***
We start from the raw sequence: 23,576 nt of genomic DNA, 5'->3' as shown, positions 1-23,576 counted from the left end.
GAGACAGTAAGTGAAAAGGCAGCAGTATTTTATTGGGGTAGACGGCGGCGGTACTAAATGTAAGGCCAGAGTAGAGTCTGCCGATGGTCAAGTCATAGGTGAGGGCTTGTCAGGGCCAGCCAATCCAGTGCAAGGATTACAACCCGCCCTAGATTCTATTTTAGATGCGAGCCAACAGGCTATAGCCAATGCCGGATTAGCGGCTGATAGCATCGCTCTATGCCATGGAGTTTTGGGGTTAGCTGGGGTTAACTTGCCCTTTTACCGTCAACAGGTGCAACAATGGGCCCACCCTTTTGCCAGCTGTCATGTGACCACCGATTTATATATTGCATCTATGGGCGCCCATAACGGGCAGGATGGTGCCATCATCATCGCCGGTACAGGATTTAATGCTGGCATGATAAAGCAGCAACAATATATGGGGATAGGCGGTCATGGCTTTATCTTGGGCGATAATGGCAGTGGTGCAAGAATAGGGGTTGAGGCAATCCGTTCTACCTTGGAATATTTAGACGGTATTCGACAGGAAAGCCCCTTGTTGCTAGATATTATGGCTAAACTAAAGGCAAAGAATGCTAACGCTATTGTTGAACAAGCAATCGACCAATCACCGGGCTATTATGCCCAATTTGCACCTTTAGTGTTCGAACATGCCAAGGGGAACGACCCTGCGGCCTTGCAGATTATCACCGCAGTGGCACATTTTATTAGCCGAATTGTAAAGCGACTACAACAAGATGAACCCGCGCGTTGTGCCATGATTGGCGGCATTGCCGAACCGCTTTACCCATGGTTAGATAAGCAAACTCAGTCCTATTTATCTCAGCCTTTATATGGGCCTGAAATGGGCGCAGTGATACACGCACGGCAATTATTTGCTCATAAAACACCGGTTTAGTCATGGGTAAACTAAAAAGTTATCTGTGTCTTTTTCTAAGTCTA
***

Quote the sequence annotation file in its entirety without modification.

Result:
We start from the raw sequence: 23,576 nt of genomic DNA, 5'->3' as shown, positions 1-23,576 counted from the left end.
GAGACAGTAAGTGAAAAGGCAGCAGTATTTTATTGGGGTAGACGGCGGCGGTACTAAATGTAAGGCCAGAGTAGAGTCTGCCGATGGTCAAGTCATAGGTGAGGGCTTGTCAGGGCCAGCCAATCCAGTGCAAGGATTACAACCCGCCCTAGATTCTATTTTAGATGCGAGCCAACAGGCTATAGCCAATGCCGGATTAGCGGCTGATAGCATCGCTCTATGCCATGGAGTTTTGGGGTTAGCTGGGGTTAACTTGCCCTTTTACCGTCAACAGGTGCAACAATGGGCCCACCCTTTTGCCAGCTGTCATGTGACCACCGATTTATATATTGCATCTATGGGCGCCCATAACGGGCAGGATGGTGCCATCATCATCGCCGGTACAGGATTTAATGCTGGCATGATAAAGCAGCAACAATATATGGGGATAGGCGGTCATGGCTTTATCTTGGGCGATAATGGCAGTGGTGCAAGAATAGGGGTTGAGGCAATCCGTTCTACCTTGGAATATTTAGACGGTATTCGACAGGAAAGCCCCTTGTTGCTAGATATTATGGCTAAACTAAAGGCAAAGAATGCTAACGCTATTGTTGAACAAGCAATCGACCAATCACCGGGCTATTATGCCCAATTTGCACCTTTAGTGTTCGAACATGCCAAGGGGAACGACCCTGCGGCCTTGCAGATTATCACCGCAGTGGCACATTTTATTAGCCGAATTGTAAAGCGACTACAACAAGATGAACCCGCGCGTTGTGCCATGATTGGCGGCATTGCCGAACCGCTTTACCCATGGTTAGATAAGCAAACTCAGTCCTATTTATCTCAGCCTTTATATGGGCCTGAAATGGGCGCAGTGATACACGCACGGCAATTATTTGCTCATAAAACACCGGTTTAGTCATGGGTAAACTAAAAAGTTATCTGTGTCTTTTTCTAAGTCTA